There has been an increasing use of functional magnetic resonance imaging (fMRI) by the neuroscience community to examine differences in functional connectivity between normal control groups and populations of interest. Understanding the reliability of these functional connections is essential to the study of neurological development and degenerate neuropathological conditions. To date, most research assessing the reliability with which resting-state functional connectivity characterizes the brain's functional networks has been on scans between 3 and 11 min in length. In our present study, we examine the test-retest reliability and similarity of resting-state functional connectivity for scans ranging in length from 3 to 27 min as well as for time series acquired during the same length of time but excluding half the time points via sampling every second image. Our results show that reliability and similarity can be greatly improved by increasing the scan lengths from 5 min up to 13 min, and that both the increase in the number of volumes as well as the increase in the length of time over which these volumes was acquired drove this increase in reliability. This improvement in reliability due to scan length is much greater for scans acquired during the same session. Gains in intersession reliability began to diminish after 9-12 min, while improvements in intrasession reliability plateaued around 12-16 min. Consequently, new techniques that improve reliability across sessions will be important for the interpretation of longitudinal fMRI studies.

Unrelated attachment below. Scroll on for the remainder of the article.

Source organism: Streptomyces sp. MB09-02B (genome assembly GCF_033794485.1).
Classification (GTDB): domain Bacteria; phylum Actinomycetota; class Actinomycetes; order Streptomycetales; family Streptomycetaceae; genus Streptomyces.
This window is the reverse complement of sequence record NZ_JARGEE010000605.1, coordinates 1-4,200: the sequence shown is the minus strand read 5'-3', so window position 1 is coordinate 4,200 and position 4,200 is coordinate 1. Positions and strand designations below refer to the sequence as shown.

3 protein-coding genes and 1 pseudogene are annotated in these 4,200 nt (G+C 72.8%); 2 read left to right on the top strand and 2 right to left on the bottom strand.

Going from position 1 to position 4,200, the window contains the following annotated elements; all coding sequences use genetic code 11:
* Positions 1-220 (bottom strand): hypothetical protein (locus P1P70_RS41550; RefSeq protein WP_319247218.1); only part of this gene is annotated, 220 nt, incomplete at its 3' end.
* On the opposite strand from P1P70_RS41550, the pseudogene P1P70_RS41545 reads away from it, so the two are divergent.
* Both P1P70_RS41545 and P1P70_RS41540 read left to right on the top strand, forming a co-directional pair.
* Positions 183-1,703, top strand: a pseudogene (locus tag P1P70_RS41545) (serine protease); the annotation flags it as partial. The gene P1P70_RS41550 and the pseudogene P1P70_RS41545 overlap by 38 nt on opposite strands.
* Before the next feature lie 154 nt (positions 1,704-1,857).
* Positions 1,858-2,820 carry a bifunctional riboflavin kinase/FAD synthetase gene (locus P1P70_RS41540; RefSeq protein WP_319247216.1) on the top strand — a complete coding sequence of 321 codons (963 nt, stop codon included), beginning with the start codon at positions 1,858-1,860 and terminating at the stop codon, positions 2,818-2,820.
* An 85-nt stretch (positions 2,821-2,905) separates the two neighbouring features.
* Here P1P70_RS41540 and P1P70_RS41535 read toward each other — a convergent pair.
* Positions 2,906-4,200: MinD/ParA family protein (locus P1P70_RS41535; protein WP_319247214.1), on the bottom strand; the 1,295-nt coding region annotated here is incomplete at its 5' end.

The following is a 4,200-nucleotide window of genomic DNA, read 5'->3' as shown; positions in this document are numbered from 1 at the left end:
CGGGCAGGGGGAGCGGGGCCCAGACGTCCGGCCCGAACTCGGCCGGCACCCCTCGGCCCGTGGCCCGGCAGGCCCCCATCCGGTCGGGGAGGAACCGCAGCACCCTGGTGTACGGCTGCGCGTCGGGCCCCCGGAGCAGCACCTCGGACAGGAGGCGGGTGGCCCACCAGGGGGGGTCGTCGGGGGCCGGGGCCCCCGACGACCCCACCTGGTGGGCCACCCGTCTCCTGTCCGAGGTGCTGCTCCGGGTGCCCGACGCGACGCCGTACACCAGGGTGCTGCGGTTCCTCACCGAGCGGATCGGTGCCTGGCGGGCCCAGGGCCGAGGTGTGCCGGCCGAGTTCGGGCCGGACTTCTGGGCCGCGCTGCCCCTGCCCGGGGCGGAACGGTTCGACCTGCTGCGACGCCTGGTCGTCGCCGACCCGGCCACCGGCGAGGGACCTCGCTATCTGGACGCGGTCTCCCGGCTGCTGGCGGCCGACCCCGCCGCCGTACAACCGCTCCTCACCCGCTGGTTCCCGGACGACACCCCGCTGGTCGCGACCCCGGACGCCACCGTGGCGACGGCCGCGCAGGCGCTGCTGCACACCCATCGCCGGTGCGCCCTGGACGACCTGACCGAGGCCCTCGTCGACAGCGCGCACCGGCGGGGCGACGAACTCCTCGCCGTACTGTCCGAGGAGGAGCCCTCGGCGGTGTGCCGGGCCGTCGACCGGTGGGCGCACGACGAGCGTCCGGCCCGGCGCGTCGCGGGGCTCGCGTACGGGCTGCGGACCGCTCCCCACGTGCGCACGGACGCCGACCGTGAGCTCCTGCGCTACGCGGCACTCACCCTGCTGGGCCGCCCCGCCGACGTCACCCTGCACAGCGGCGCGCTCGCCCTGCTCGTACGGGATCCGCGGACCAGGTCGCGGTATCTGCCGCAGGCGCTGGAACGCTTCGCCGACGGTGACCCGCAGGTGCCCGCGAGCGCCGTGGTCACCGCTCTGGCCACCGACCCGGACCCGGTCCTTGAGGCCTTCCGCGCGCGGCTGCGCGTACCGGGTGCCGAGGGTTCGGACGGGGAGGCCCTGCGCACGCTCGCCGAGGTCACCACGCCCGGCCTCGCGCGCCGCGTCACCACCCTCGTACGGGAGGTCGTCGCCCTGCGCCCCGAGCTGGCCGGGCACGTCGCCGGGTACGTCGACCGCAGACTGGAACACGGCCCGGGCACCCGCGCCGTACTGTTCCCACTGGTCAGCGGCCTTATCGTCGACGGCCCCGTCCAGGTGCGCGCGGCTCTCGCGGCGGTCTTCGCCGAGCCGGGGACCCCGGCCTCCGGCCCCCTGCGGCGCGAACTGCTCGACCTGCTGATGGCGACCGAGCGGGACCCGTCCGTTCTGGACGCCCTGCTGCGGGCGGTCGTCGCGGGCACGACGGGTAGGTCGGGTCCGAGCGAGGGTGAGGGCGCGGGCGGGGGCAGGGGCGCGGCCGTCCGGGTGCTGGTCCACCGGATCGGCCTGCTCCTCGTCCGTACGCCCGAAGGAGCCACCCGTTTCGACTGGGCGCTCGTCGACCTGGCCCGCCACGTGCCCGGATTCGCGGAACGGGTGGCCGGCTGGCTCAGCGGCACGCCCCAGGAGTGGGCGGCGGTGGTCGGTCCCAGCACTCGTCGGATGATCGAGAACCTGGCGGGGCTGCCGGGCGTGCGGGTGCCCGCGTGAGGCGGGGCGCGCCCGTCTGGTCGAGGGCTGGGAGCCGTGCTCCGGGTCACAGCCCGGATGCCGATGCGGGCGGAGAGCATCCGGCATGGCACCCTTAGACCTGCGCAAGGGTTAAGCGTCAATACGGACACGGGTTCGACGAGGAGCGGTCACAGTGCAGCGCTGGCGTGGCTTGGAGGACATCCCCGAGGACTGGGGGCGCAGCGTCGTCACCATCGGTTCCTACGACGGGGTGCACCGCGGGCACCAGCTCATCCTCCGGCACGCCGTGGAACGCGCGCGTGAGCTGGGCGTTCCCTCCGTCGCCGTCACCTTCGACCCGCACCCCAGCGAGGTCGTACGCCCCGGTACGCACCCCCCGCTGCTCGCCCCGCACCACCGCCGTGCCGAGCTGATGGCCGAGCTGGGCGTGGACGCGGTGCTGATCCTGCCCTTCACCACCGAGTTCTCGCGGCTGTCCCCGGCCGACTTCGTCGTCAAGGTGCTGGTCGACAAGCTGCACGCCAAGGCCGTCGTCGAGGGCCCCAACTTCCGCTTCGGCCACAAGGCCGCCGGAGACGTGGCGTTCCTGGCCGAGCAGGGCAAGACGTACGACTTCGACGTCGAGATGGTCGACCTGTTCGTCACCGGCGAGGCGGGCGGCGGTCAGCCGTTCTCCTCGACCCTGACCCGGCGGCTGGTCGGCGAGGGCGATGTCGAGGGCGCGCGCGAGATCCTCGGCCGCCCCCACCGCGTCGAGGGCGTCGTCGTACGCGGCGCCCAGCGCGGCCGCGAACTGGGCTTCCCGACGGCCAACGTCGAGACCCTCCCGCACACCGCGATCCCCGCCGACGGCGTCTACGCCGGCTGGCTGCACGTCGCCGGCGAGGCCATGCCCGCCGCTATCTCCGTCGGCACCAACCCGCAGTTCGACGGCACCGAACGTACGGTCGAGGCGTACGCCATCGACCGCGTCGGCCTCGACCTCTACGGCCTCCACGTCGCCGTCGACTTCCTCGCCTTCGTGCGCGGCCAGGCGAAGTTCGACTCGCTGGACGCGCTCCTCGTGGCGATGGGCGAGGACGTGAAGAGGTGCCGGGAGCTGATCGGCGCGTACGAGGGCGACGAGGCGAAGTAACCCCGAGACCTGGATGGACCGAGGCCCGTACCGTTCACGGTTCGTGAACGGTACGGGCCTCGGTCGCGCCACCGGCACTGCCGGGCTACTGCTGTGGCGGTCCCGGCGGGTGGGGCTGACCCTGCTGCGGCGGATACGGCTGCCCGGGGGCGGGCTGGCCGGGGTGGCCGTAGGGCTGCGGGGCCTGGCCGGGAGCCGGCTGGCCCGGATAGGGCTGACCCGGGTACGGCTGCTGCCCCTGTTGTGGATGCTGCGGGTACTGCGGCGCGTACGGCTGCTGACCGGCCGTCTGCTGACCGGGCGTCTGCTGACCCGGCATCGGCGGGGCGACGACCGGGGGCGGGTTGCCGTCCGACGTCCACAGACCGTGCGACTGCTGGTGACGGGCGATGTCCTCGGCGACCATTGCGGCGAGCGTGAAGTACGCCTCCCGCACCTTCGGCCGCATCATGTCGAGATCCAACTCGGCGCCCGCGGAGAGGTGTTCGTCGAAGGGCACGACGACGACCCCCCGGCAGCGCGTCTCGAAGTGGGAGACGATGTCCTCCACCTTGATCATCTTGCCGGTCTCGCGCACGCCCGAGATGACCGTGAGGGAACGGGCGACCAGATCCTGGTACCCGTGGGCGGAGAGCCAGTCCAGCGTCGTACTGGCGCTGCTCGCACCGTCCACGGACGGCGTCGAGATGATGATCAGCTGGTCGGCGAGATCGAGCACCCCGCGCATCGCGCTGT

Keywords: Functional connectivity; Reliability; Resting-state; Scan duration; Scan length; fMRI.
Copyright © 2013. Published by Elsevier Inc.